Stay cool with potential new Pixel feature that prevents overheating

Google Pixel 8a.
(Image credit: Future)

Android phones come with overheating management tools but a recent APK teardown from Android Authority, points to a potential new one that works with users to manage temperatures in Google Pixel phones

The feature called Adaptive Thermal would be in addition to tools that are already in the phones. Android devices already regulate their own performance by turning brightness down, reducing CPU speed or even shutting completely off. 

Between, ever more powerful processing chips, power-hungry 5G modems and brightness, phones can quickly get hot, especially in the heat of summer. 

There are actions that the user themselves to help cool down the phone. It looks like with the new Adaptive Thermal feature, you won't need to search for such actions or suggestions yourself. 

Android Authority found code referencing the feature in the Pixel Device Health Services app. It features notifications, dialog boxes and a battery temperature measurement service.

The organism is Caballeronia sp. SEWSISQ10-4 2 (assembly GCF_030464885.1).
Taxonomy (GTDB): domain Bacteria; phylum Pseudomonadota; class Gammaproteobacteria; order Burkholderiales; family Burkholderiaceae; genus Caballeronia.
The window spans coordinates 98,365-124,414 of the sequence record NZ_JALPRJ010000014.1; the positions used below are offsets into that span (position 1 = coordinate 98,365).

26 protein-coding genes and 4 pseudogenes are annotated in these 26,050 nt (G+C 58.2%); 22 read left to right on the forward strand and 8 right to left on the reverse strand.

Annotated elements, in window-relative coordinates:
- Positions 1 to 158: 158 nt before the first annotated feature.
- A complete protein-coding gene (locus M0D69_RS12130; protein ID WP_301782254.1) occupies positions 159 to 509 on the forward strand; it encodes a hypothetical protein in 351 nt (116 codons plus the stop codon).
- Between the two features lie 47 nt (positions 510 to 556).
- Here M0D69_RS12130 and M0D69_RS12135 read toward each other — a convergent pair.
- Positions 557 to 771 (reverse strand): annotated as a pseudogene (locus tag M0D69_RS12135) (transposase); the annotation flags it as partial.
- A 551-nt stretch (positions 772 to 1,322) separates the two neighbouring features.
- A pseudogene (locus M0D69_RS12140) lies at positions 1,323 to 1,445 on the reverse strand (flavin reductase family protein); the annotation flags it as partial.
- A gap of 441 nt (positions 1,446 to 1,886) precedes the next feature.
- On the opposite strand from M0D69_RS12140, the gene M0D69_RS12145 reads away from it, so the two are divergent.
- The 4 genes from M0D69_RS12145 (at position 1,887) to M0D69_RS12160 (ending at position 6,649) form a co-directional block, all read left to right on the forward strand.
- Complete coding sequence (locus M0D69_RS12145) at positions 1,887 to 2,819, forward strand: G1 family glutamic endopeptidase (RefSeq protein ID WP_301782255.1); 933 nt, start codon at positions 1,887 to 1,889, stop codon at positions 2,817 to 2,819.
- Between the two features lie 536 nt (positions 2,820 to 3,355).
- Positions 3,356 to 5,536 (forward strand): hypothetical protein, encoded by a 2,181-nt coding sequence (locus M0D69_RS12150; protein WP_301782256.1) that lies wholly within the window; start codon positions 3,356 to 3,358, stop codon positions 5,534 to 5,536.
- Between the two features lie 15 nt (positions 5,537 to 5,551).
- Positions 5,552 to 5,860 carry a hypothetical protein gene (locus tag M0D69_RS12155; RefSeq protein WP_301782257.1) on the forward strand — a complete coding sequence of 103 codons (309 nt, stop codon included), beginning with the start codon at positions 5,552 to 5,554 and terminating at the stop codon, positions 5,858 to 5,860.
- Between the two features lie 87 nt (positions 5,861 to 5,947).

The battery temperature service starts when the phone's battery reaches 120 degrees Fahrenheit and a "pre-emergency" alert creates a notification telling the user that the phone needs to cool down. The notification may say something like "may experience slower performance" or "try avoiding direct sunlight or close to any battery-intensive apps."

The notification includes a button called See care steps.

Tapping that button apparently does two things. One, it details what the phone is doing itself to cool down, like limiting performance or disabling the 5G network. The second thing it does is provide suggestions for how the user can help cool the phone down. These suggestions include avoiding direct sunlight and closing battery-intensive apps like video players, games and the camera.

These can be dismissed by tapping a Got it button or Learn more, which opens a support page.

It looks like the feature is a work in progress though. They were able to unable to trigger the alert, but also said they couldn't get the phone hot enough to hit the limit.  Which may be a good thing in Pixel phones, they're already pretty efficient that intense benchmark testing in direct sunlight doesn't cause them to overheat. 

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Scott Younker
West Coast Reporter

Scott Younker is the West Coast Reporter at Tom’s Guide. He covers all the lastest tech news. He’s been involved in tech since 2011 at various outlets and is on an ongoing hunt to build the easiest to use home media system. When not writing about the latest devices, you are more than welcome to discuss board games or disc golf with him.